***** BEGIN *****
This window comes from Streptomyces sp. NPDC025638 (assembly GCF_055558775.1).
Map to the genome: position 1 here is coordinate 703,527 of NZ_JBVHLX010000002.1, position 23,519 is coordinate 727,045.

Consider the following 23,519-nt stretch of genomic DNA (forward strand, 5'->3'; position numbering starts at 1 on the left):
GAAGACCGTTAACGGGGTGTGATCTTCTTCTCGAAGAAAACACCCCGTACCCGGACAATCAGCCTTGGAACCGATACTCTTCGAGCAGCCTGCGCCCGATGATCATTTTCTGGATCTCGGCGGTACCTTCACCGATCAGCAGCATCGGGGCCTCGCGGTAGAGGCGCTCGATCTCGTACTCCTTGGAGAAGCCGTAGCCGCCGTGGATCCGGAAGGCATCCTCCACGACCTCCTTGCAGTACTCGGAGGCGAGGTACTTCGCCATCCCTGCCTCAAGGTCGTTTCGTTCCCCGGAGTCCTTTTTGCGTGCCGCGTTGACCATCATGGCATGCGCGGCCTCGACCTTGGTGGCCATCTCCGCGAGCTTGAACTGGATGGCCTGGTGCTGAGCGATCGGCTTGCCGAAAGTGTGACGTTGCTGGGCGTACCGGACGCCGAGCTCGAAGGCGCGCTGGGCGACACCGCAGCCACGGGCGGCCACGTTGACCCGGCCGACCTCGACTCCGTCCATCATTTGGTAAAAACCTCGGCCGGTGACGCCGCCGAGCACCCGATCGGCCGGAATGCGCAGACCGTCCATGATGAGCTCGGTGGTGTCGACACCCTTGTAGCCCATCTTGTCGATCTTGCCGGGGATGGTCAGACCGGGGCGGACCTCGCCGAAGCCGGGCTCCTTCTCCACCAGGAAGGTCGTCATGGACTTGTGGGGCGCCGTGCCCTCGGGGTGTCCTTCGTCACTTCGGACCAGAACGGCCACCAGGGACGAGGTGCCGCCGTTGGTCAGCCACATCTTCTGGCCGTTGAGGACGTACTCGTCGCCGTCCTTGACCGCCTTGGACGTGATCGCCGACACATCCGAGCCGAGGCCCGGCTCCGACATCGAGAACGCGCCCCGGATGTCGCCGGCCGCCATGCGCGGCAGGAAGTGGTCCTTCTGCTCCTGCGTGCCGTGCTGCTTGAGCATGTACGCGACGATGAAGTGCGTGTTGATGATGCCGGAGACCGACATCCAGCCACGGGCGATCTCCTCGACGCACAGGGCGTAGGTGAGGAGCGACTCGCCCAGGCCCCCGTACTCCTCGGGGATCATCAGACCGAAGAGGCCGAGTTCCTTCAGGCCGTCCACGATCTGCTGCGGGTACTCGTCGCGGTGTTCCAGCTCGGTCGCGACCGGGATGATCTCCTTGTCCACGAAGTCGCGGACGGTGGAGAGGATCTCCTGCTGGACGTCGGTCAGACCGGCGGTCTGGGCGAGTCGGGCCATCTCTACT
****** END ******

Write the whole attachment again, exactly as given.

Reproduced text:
This window comes from Streptomyces sp. NPDC025638 (assembly GCF_055558775.1).
Map to the genome: position 1 here is coordinate 703,527 of NZ_JBVHLX010000002.1, position 23,519 is coordinate 727,045.

Consider the following 23,519-nt stretch of genomic DNA (forward strand, 5'->3'; position numbering starts at 1 on the left):
GAAGACCGTTAACGGGGTGTGATCTTCTTCTCGAAGAAAACACCCCGTACCCGGACAATCAGCCTTGGAACCGATACTCTTCGAGCAGCCTGCGCCCGATGATCATTTTCTGGATCTCGGCGGTACCTTCACCGATCAGCAGCATCGGGGCCTCGCGGTAGAGGCGCTCGATCTCGTACTCCTTGGAGAAGCCGTAGCCGCCGTGGATCCGGAAGGCATCCTCCACGACCTCCTTGCAGTACTCGGAGGCGAGGTACTTCGCCATCCCTGCCTCAAGGTCGTTTCGTTCCCCGGAGTCCTTTTTGCGTGCCGCGTTGACCATCATGGCATGCGCGGCCTCGACCTTGGTGGCCATCTCCGCGAGCTTGAACTGGATGGCCTGGTGCTGAGCGATCGGCTTGCCGAAAGTGTGACGTTGCTGGGCGTACCGGACGCCGAGCTCGAAGGCGCGCTGGGCGACACCGCAGCCACGGGCGGCCACGTTGACCCGGCCGACCTCGACTCCGTCCATCATTTGGTAAAAACCTCGGCCGGTGACGCCGCCGAGCACCCGATCGGCCGGAATGCGCAGACCGTCCATGATGAGCTCGGTGGTGTCGACACCCTTGTAGCCCATCTTGTCGATCTTGCCGGGGATGGTCAGACCGGGGCGGACCTCGCCGAAGCCGGGCTCCTTCTCCACCAGGAAGGTCGTCATGGACTTGTGGGGCGCCGTGCCCTCGGGGTGTCCTTCGTCACTTCGGACCAGAACGGCCACCAGGGACGAGGTGCCGCCGTTGGTCAGCCACATCTTCTGGCCGTTGAGGACGTACTCGTCGCCGTCCTTGACCGCCTTGGACGTGATCGCCGACACATCCGAGCCGAGGCCCGGCTCCGACATCGAGAACGCGCCCCGGATGTCGCCGGCCGCCATGCGCGGCAGGAAGTGGTCCTTCTGCTCCTGCGTGCCGTGCTGCTTGAGCATGTACGCGACGATGAAGTGCGTGTTGATGATGCCGGAGACCGACATCCAGCCACGGGCGATCTCCTCGACGCACAGGGCGTAGGTGAGGAGCGACTCGCCCAGGCCCCCGTACTCCTCGGGGATCATCAGACCGAAGAGGCCGAGTTCCTTCAGGCCGTCCACGATCTGCTGCGGGTACTCGTCGCGGTGTTCCAGCTCGGTCGCGACCGGGATGATCTCCTTGTCCACGAAGTCGCGGACGGTGGAGAGGATCTCCTGCTGGACGTCGGTCAGACCGGCGGTCTGGGCGAGTCGGGCCATCTCTACT